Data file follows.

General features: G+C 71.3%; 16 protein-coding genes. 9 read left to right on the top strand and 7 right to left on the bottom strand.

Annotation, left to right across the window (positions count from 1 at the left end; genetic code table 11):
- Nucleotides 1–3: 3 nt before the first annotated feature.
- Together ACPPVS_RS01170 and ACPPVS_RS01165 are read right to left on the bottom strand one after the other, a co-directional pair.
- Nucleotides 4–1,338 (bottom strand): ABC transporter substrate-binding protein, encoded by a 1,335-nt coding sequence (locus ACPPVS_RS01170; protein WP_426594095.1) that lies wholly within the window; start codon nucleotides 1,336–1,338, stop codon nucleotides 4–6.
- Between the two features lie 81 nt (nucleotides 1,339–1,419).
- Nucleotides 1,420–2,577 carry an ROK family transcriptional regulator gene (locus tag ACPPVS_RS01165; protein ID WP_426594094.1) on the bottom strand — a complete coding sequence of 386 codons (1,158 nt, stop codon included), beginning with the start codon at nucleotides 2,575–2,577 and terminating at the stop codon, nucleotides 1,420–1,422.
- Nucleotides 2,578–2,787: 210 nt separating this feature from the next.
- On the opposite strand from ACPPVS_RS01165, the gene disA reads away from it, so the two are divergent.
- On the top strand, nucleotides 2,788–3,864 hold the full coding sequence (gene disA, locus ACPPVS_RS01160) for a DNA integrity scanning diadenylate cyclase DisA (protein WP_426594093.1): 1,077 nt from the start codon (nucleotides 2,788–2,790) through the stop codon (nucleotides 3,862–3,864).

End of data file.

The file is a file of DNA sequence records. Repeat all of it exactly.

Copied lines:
General features: G+C 71.3%; 16 protein-coding genes. 9 read left to right on the top strand and 7 right to left on the bottom strand.

Annotation, left to right across the window (positions count from 1 at the left end; genetic code table 11):
- Nucleotides 1–3: 3 nt before the first annotated feature.
- Together ACPPVS_RS01170 and ACPPVS_RS01165 are read right to left on the bottom strand one after the other, a co-directional pair.
- Nucleotides 4–1,338 (bottom strand): ABC transporter substrate-binding protein, encoded by a 1,335-nt coding sequence (locus ACPPVS_RS01170; protein WP_426594095.1) that lies wholly within the window; start codon nucleotides 1,336–1,338, stop codon nucleotides 4–6.
- Between the two features lie 81 nt (nucleotides 1,339–1,419).
- Nucleotides 1,420–2,577 carry an ROK family transcriptional regulator gene (locus tag ACPPVS_RS01165; protein ID WP_426594094.1) on the bottom strand — a complete coding sequence of 386 codons (1,158 nt, stop codon included), beginning with the start codon at nucleotides 2,575–2,577 and terminating at the stop codon, nucleotides 1,420–1,422.
- Nucleotides 2,578–2,787: 210 nt separating this feature from the next.
- On the opposite strand from ACPPVS_RS01165, the gene disA reads away from it, so the two are divergent.
- On the top strand, nucleotides 2,788–3,864 hold the full coding sequence (gene disA, locus ACPPVS_RS01160) for a DNA integrity scanning diadenylate cyclase DisA (protein WP_426594093.1): 1,077 nt from the start codon (nucleotides 2,788–2,790) through the stop codon (nucleotides 3,862–3,864).